A hitch when getting hitched? - Your travel rights when marrying abroad

Date … Venue … Guestlist … Menu … Table plan … Music … 

Any bride-to-be will know there’s a whole lot of planning that goes into ensuring a dream wedding.  But no amount of to-do lists can cover every eventuality.  This is particularly true when you decide to get married abroad.

Getting everyone (and everything) for your special day to another country on time and in one piece can be a task requiring military precision.  But what happens when things outside of your control threaten to ruin your big day?

Here we look at your travel rights when marrying abroad so you know where you stand (just in case) …

Flight delays
Seeing the word “DELAY” flash up on the departures board is enough to make even the calmest of brides turn into a Bridezilla.

Weddings are all about sharing your special day with your nearest and dearest so what happens if a flight delay or cancellation threatens to ruin that?  Whether it’s you or your guests who are faced with a delay in reaching your destination, it’s worth knowing about EU Regulation 261.

Regulation 261 entitles passengers to up to €600 for long flight delays (+3 hours), cancellations or denied boarding.  Delays/cancellations caused by ‘extraordinary circumstances’ are not covered meaning you cannot claim for flight problems caused by things such as terrorism, sabotage, the volcanic ash cloud, or industrial strikes.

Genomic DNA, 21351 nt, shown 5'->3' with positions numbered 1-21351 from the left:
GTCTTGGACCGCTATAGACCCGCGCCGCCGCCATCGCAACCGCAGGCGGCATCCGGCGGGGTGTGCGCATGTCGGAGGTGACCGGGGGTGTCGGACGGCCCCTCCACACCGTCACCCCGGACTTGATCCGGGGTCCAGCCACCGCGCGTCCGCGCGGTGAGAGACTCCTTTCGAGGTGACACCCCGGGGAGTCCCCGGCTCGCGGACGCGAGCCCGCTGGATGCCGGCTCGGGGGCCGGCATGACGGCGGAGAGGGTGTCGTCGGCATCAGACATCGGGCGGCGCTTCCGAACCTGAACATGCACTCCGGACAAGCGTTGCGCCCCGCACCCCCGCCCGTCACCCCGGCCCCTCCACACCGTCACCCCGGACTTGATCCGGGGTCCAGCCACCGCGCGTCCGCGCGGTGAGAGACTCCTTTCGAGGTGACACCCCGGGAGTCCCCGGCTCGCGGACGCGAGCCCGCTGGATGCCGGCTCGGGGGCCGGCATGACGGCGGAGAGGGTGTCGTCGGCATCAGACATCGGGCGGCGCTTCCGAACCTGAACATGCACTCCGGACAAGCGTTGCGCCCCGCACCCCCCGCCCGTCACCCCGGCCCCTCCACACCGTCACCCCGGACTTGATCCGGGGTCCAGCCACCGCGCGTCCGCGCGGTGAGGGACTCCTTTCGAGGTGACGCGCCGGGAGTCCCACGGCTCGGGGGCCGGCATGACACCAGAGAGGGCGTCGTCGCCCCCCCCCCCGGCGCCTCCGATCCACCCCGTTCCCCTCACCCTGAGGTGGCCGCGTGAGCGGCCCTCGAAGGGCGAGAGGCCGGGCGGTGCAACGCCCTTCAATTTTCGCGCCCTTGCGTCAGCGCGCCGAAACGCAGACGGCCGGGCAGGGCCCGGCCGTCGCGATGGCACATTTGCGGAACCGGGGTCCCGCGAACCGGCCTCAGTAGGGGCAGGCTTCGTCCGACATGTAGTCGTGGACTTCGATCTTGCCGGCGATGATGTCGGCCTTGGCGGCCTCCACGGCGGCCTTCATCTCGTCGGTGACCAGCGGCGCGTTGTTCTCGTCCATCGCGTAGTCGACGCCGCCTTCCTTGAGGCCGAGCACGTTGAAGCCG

To qualify for compensation, the flight must be leaving an EU airport or landing at an EU airport on an EU carrier.

This point is particularly important if you are getting married somewhere that requires you to take one or more connecting flights to reach your destination:  For example, if you are getting married in the Bahamas (flying from London  via Miami), then depending on which leg of the journey saw the original delay, you may or may not be covered:

You can check whether your flight delay is eligible for compensation using the online claim checker here.

Should my passport show my maiden or married name?
If you’ve decided to take your husband’s name after saying your “I-Do’s” what does this mean for your passport?

Onward travel to a further honeymoon destination or even just the flight back home after getting married abroad may be a concern if your married name is different to that on your passport.  So what should you do to avoid any confusion?

The Identity and Passport Service (IPS) can issue a post-dated passport in your new name up to three months in advance of your wedding.  Your new passport will be valid for ten years (and up to a further nine months depending on the remaining validity on your current passport).
If you don’t want to change the name on your passport, you can use your current passport and take your marriage certificate with you when you travel.  However it is worth checking with the consulate of the country you will be travelling to/from beforehand as different places have different rules.
Just fill out a standard passport application form and a post-date form 2 (PD2).